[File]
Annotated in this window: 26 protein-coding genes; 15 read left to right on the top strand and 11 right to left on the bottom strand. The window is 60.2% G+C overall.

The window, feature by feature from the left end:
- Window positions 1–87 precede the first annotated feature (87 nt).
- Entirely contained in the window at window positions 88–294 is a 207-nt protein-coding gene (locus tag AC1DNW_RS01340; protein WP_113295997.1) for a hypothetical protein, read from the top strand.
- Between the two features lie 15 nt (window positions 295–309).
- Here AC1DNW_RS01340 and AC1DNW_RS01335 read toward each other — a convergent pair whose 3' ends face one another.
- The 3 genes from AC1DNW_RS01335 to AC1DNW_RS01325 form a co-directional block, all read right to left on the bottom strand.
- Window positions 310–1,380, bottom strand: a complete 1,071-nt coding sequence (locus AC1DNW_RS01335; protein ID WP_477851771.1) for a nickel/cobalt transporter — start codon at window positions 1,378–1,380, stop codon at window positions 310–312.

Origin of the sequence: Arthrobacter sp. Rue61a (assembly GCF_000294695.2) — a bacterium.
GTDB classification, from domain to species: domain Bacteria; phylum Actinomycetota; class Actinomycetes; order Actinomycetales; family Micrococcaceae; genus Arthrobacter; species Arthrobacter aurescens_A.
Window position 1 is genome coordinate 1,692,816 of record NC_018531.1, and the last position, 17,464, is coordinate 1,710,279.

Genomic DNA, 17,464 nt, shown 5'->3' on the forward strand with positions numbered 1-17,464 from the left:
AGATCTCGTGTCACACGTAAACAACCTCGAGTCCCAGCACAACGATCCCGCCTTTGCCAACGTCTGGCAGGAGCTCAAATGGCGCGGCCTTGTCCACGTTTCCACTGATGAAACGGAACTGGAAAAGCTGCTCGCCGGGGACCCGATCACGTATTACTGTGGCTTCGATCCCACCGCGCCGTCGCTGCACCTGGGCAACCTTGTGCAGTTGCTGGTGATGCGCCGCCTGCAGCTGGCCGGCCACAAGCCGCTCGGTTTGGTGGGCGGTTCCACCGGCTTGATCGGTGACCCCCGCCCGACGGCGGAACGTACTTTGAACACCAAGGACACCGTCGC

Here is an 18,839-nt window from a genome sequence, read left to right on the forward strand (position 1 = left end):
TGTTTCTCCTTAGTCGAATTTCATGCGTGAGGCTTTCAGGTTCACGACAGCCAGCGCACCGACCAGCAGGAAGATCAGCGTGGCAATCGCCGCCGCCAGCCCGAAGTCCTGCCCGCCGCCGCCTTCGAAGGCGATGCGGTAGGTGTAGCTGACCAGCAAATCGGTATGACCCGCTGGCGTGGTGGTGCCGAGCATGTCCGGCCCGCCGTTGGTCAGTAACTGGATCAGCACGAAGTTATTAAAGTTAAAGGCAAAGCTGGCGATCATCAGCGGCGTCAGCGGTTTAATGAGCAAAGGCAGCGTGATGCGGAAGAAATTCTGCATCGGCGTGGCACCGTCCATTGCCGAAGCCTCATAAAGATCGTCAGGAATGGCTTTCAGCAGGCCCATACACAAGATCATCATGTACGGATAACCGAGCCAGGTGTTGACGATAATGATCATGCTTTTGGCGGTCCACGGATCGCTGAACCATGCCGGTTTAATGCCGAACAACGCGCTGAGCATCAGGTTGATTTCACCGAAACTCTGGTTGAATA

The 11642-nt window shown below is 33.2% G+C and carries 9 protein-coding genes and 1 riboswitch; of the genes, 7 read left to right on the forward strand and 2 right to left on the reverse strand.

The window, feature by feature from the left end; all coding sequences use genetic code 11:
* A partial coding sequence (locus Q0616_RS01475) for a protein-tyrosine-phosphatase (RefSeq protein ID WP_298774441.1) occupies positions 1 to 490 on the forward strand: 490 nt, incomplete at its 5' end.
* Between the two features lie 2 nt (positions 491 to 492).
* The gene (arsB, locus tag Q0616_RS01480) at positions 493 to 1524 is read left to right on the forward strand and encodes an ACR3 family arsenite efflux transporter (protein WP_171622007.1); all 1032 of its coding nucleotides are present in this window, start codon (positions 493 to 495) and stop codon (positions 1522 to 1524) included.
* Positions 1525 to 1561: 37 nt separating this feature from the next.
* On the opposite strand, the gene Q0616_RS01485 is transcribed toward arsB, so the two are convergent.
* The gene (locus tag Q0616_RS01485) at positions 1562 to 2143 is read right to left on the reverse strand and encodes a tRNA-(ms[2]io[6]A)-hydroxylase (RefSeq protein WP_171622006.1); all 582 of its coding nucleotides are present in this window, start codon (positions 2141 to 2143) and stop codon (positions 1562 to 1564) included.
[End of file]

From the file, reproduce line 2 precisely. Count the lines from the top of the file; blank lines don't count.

The window, feature by feature from the left end: